Letter to Church Leaders in Jackson County, Missouri, 2 July 1833
, JS, and , Letter, , Geauga Co., OH, to “Brethren,” [, Mo.], 2 July 1833. Retained copy, [ca. 2 July 1833], in JS Letterbook 1, pp. 51–54; handwriting of ; JS Collection, CHL. For more complete source information, see the source note for JS Letterbook 1.
This letter was written in response to three letters, each dated 7 June 1833, that church leaders in , Ohio, received from , none of which have been located. The contents of this 2 July 1833 letter indicate that at least one of the letters from Missouri reported the safe arrival of and , who had been directed by a of in Kirtland to travel together to Missouri. The letter also suggests that at least one of the 7 June letters had inquired about the gift of tongues. In addition to addressing these topics, the letter from JS featured here included instructions for sending copies of the Book of Commandments—then being printed on the church’s in , Missouri—to Kirtland and updated the Missouri church members on various developments in , including the health of Kirtland church members, Kirtland leaders’ impending missionary journeys, and the news that JS had completed his translation of the Bible on the same day this 2 July 1833 letter was written. At one point in the letter, makes a first-person reference to himself, and he was also the first signer of the letter, indicating that he likely served as the principal author. Nevertheless, most of the letter is written in the first-person plural.
It is unclear whether church members in ever received this letter. Depending on a variety of factors, letters sent between and could take anywhere from ten days to a month to deliver. If the letter was mailed as intended on 3 July, it could have arrived in Independence as early as 13 July. If it traveled more slowly, however, it may have been lost in the confusion attending the mob violence that took place on 20 and 23 July in Independence.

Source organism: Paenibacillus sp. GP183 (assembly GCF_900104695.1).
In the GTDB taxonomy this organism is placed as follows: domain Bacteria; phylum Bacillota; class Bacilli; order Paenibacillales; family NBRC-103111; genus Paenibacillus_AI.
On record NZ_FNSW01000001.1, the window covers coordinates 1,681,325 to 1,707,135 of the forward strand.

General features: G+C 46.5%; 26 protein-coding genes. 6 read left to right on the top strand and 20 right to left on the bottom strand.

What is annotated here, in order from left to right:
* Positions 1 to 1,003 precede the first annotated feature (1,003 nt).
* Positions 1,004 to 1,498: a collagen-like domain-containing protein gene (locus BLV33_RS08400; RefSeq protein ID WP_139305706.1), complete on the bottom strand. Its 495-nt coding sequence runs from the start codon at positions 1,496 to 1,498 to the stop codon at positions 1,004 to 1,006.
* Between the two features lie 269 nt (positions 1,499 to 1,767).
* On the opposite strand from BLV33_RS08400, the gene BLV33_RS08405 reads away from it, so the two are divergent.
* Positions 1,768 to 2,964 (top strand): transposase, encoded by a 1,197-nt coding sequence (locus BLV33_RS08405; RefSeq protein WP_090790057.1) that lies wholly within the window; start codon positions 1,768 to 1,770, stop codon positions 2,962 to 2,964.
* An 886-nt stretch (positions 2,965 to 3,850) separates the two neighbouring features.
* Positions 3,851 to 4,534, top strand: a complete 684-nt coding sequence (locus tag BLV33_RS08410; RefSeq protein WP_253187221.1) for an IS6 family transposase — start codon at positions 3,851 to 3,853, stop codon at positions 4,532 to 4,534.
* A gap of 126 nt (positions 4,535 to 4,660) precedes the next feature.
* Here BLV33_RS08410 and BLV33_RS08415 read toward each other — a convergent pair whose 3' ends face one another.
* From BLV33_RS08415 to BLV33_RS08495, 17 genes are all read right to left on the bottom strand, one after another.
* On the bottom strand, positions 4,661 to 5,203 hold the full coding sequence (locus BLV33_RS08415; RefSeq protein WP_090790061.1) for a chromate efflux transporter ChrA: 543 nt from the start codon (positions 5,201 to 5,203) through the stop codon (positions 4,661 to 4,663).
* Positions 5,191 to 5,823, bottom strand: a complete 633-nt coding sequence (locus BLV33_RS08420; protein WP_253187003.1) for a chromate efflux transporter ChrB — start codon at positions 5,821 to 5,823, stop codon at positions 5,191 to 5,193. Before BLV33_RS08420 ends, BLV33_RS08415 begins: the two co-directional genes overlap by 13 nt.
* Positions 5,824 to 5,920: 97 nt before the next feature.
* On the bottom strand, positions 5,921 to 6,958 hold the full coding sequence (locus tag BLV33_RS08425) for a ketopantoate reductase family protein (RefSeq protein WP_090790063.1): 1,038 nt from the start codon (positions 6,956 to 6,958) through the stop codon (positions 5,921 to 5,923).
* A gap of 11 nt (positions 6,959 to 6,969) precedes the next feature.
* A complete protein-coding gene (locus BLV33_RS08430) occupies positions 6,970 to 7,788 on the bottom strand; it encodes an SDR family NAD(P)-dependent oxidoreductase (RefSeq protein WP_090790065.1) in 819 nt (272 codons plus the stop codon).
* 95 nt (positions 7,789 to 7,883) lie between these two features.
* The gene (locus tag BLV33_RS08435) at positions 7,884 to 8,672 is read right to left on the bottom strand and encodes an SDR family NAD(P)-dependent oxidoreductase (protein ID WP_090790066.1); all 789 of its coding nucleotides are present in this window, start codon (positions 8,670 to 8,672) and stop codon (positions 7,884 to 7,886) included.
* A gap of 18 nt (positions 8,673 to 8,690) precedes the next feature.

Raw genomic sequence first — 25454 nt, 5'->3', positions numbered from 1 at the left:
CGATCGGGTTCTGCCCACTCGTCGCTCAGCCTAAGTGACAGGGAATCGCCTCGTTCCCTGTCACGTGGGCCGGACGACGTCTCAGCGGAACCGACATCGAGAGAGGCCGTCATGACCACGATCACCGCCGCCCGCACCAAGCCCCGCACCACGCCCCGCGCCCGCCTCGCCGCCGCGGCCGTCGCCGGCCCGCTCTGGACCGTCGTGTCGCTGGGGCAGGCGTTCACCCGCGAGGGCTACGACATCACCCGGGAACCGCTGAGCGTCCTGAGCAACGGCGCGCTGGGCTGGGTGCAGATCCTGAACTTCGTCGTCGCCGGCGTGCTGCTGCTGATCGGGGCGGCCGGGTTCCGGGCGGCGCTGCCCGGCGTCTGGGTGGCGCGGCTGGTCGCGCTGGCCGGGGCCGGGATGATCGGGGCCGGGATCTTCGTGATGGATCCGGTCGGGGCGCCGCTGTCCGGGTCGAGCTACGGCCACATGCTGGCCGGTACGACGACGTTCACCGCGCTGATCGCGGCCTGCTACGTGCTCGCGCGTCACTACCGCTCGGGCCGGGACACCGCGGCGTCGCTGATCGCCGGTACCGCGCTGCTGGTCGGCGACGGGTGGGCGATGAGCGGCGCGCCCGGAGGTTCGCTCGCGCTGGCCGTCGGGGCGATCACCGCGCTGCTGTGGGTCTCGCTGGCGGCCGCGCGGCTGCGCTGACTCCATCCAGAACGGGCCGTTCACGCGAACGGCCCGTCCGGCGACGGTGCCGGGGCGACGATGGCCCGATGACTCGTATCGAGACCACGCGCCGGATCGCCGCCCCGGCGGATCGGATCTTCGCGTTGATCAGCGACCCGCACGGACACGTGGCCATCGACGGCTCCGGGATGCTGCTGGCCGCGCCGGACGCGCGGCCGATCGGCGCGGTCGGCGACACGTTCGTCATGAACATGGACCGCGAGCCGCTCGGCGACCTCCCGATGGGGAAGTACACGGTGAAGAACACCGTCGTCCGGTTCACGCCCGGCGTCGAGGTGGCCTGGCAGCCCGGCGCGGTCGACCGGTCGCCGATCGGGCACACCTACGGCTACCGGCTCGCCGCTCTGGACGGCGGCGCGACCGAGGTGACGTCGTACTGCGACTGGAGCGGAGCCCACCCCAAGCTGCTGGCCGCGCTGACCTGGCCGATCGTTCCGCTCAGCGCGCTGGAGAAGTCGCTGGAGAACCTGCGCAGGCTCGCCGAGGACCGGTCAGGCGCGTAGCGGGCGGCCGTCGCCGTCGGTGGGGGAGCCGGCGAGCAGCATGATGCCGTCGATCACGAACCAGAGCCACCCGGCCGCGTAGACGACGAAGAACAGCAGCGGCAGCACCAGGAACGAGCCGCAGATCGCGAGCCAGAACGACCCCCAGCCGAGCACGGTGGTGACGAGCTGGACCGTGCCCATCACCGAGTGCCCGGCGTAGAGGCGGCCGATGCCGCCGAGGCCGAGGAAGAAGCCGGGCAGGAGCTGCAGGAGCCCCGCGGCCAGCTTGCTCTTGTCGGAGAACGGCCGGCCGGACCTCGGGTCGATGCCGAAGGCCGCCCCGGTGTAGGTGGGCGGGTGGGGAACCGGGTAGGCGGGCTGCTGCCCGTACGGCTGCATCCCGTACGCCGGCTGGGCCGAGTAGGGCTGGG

in these last days as we are not willing to Idle any time which can be spent to useful purpose doors are opening continually for proclaiming the spirit of bitterness among the people is fast subsiding and a spirit of enquiry is taking its place I proclaimed last Sunday at our county seat [I] had the court house, there was a general turn out, good attention and a pressing invitation for more meetings which will be granted if the Lord will when we return from this tower [tour], Bro Joseph is going to take a tower [tour] with Bro of Brownhelm as soon as he () comes to this place, we hope our brethren that the greatest freedom and frankness will exist between you and the not withholding from each other any information from us but communicate with the greatest freedom lest you should produce evils of a serious nature character and the Lord becomes offended for know assuredly if we by our wickedness bring evil on our own heads the Lord will let us bear it till we get weary and hate eniquity wants you to say to that the man from whom he expected to get the mill stones has run off so he will not be able to get them but can get them at of the same mans make
We conclude by giving our heartiest approbation to evry measure calculated for the spread of <the> truth in these last days and our strongest desires and sincerest prayers for the prosperity [p. 53]
Brownhelm Township is approximately fifty miles southwest of Kirtland in Lorain County, Ohio, near the shore of Lake Erie. A 7 May 1833 letter was addressed to James specifically, though it was intended for “all the Brothers & sisters” of Brownhelm generally, suggesting that James held a leadership position in the church there. James apparently did not serve his planned mission with JS. He explained to a council of high priests on 4 April 1834 that he failed to “magnify his calling” and that he should have told JS earlier “that his pecuniary affairs called his attention at home which prevented his fulfilling the promise he made to Bro. Joseph in going out to proclaim the Gospel.” (Emer Harris, Springville, PA, to “Dearly Beloved Brethern,” Brownhelm, OH, 7 May 1833, Harris Family Papers, BYU; Minute Book 1, 4 Apr. 1834.)